GLAM/Get started/GLAM notability guide

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GLAM notability guide[edit]

This page lists more detailed FAQs regarding how to apply Wikimedia's notability policy when considering specific museum objects to document within Wikipedia.

In Wikipedia usage of the word "notable" is a term of art meaning that the subject at hand warrants an article in its own right. So, if something is "non-notable" then it should not have its own article and could perhaps be included as a sub-section of a higher-order article.

What makes a museum object notable?[edit]

Objects that have been published in an exhibition catalogue, or a scholarly book, or a journal article would normally be considered appropriate subjects for articles on Wikipedia. Try to include references to more than one source; please see the general notability criteria. Even works which are not particularly "well-known" to the general public, for example all of the different ancient Roman sculptures of Livia, may well be suitable for Wikipedia, so long as they are known within their scholarly field and are sufficiently well-covered in the literature. On the other hand, if an object has no bibliography other than the standard catalogues of your institution, or say, a listing in a published record of an archaeological excavation, the object may not be sufficiently notable to warrant a separate article.

Should I create an article for every item in our catalogue?[edit]

Probably not; it is most unlikely that all are notable in Wikipedia terms. Creation of large numbers of articles should always be carefully discussed in advance, particularly if any automation is involved. Each article requires considerable "wikification": adding links, categories, and adopting the correct style and format for consistency with similar articles. It may be best to do a sample article or two and then ask for comments on the talk page here, or at the relevant Wikiproject. For a new article, asking at the article talk page is generally not productive, as few if any editors will see it. A common mistake is to create numerous short articles for individual items, especially paintings, giving little more information than the gallery label. Try to make each article at least 400 words long, and include a picture of the subject if possible. It is also possible to create an article about a class of pieces and have a separate section devoted to each work.

What about non-unique works?[edit]

Mass-manufactured objects, and those from the applied arts, especially if they are not unique (for example, pieces of European or American factory porcelain) are less likely to be individually notable than "creative" works such as paintings or drawings. The article should normally be on the object as a type rather than your own example of it, as in w:Colt Single Action Army for example. It may sometimes be appropriate to mention or illustrate non-unique items in a general article related to that type of object (for example on the porcelain factory, or porcelain style in that period, or type of gun). A potential mistake of cultural sector institutions is creating an article that is more about their collection of a work than the work itself. For an example, see an old copy of our article on the 1614 Low German Bible that was about a specific copy of the bible on display. That did not warrant an article. However, the current version is fine because it focuses on the Bible edition itself and just mentions the specific copy (one of only seven extant) under the 1614 Boerne Bible section at the end – if the edition were more common even the inclusion of this detail would be excessive. Natural history specimens will only very exceptionally be individually notable.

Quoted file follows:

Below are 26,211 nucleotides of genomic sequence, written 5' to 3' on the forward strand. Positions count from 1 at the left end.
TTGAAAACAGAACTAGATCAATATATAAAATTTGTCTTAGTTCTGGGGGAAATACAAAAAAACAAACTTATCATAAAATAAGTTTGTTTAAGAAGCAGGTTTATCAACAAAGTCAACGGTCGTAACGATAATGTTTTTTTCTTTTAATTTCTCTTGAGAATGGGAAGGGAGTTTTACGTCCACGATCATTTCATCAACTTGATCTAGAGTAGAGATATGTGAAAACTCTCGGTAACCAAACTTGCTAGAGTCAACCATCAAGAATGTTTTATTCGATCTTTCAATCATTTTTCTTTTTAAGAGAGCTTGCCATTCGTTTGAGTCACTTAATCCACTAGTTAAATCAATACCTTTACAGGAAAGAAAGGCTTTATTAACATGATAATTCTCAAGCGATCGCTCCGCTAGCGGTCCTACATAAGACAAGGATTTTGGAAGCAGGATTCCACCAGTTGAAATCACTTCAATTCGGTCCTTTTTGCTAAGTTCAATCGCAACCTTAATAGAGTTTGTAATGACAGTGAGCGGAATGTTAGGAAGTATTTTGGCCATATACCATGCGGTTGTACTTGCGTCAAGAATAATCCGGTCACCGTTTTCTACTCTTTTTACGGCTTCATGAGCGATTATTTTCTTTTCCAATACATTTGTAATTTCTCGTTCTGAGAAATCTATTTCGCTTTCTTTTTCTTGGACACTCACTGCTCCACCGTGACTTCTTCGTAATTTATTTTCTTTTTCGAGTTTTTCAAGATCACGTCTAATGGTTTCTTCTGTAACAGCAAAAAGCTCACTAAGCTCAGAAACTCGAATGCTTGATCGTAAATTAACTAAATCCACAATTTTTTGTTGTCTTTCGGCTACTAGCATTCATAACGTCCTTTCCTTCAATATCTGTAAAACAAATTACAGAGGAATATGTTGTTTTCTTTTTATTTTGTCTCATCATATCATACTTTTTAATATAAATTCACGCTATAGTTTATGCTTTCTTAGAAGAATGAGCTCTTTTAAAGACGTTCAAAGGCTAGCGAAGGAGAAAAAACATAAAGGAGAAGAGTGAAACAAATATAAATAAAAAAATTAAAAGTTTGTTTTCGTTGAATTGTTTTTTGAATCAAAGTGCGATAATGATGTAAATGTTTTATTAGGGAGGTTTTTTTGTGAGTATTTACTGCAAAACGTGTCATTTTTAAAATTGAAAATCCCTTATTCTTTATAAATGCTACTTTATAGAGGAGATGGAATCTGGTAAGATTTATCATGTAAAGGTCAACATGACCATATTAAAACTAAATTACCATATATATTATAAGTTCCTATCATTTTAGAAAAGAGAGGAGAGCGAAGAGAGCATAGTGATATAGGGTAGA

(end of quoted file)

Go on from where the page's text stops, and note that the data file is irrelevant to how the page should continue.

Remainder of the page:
How we define Notability[edit]

We do not currently have specific Notability criteria for articles about museum artifacts and related objects. There are general guidelines for articles about people and creative professionals, such as artists. Our general rule states that:

"If a topic has received significant coverage in reliable sources that are independent of the subject, it is presumed to satisfy the inclusion criteria for a stand-alone article." [1]

Notability in Wikipedia is more akin to the term "provenance" in fine art studies. Proving provenance is ensuring that an object has a pedigree of owners that can be traced with strong source material and is an integral part of valuation. Proving notability is ensuring that a subject has independent and reliable sources and is an integral part of justifying inclusion into the encyclopedia. In a fine art auction an item without provenance may be judged to have no value, whilst in Wikipedia an article without claims to notability may possibly be speedily deleted for not indicating why its subject is important.

"Notability" should not be confused with the term "significance" as it is used in the cultural sector. The "statement of significance" of an item in a museum (etc.) expresses the inherent value of the item and is information which would be perfect to be included in an encyclopedic article. However, whilst there could be a "statement of significance" for every item in a collection this does not mean that Wikipedia should have an article about each item. For example, this segment of the original trans-atlantic submarine telegraph cable has a statement of significance written by the museum that houses it. However, because there is not significant coverage from reliable sources about this individual object it is not, in itself, notable. On the other hand, the w:Transatlantic telegraph cable is, and we have an article about it.

Differences between Wikipedias[edit]

The criteria for notability differ between language editions of Wikipedia. For example in the English edition we have a standalone article about the cartoon character Bart Simpson however in the German edition he is a sub-section of the article "Simpson Family"[2].